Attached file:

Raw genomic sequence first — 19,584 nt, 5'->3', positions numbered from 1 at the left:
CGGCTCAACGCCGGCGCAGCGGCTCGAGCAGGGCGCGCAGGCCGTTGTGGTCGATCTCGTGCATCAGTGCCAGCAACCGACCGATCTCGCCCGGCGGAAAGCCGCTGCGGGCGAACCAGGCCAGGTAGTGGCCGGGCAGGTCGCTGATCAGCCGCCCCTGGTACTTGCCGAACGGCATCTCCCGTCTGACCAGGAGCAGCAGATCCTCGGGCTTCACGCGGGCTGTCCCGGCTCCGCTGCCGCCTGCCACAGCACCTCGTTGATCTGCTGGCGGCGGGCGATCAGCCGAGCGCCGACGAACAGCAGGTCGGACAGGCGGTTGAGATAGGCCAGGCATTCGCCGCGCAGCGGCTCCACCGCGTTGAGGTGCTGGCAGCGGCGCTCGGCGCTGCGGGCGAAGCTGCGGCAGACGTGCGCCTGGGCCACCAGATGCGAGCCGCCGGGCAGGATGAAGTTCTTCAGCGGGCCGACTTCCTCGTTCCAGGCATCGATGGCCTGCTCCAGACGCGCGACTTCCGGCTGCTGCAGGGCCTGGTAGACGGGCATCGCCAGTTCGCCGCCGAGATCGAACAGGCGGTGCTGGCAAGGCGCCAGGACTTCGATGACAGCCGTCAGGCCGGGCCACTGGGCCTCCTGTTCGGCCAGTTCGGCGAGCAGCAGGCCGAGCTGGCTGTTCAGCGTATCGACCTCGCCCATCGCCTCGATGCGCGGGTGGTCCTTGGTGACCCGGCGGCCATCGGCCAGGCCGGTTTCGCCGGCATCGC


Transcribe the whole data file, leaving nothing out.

Raw genomic sequence first — 19,584 nt, 5'->3', positions numbered from 1 at the left:
CGGCTCAACGCCGGCGCAGCGGCTCGAGCAGGGCGCGCAGGCCGTTGTGGTCGATCTCGTGCATCAGTGCCAGCAACCGACCGATCTCGCCCGGCGGAAAGCCGCTGCGGGCGAACCAGGCCAGGTAGTGGCCGGGCAGGTCGCTGATCAGCCGCCCCTGGTACTTGCCGAACGGCATCTCCCGTCTGACCAGGAGCAGCAGATCCTCGGGCTTCACGCGGGCTGTCCCGGCTCCGCTGCCGCCTGCCACAGCACCTCGTTGATCTGCTGGCGGCGGGCGATCAGCCGAGCGCCGACGAACAGCAGGTCGGACAGGCGGTTGAGATAGGCCAGGCATTCGCCGCGCAGCGGCTCCACCGCGTTGAGGTGCTGGCAGCGGCGCTCGGCGCTGCGGGCGAAGCTGCGGCAGACGTGCGCCTGGGCCACCAGATGCGAGCCGCCGGGCAGGATGAAGTTCTTCAGCGGGCCGACTTCCTCGTTCCAGGCATCGATGGCCTGCTCCAGACGCGCGACTTCCGGCTGCTGCAGGGCCTGGTAGACGGGCATCGCCAGTTCGCCGCCGAGATCGAACAGGCGGTGCTGGCAAGGCGCCAGGACTTCGATGACAGCCGTCAGGCCGGGCCACTGGGCCTCCTGTTCGGCCAGTTCGGCGAGCAGCAGGCCGAGCTGGCTGTTCAGCGTATCGACCTCGCCCATCGCCTCGATGCGCGGGTGGTCCTTGGTGACCCGGCGGCCATCGGCCAGGCCGGTTTCGCCGGCATCGC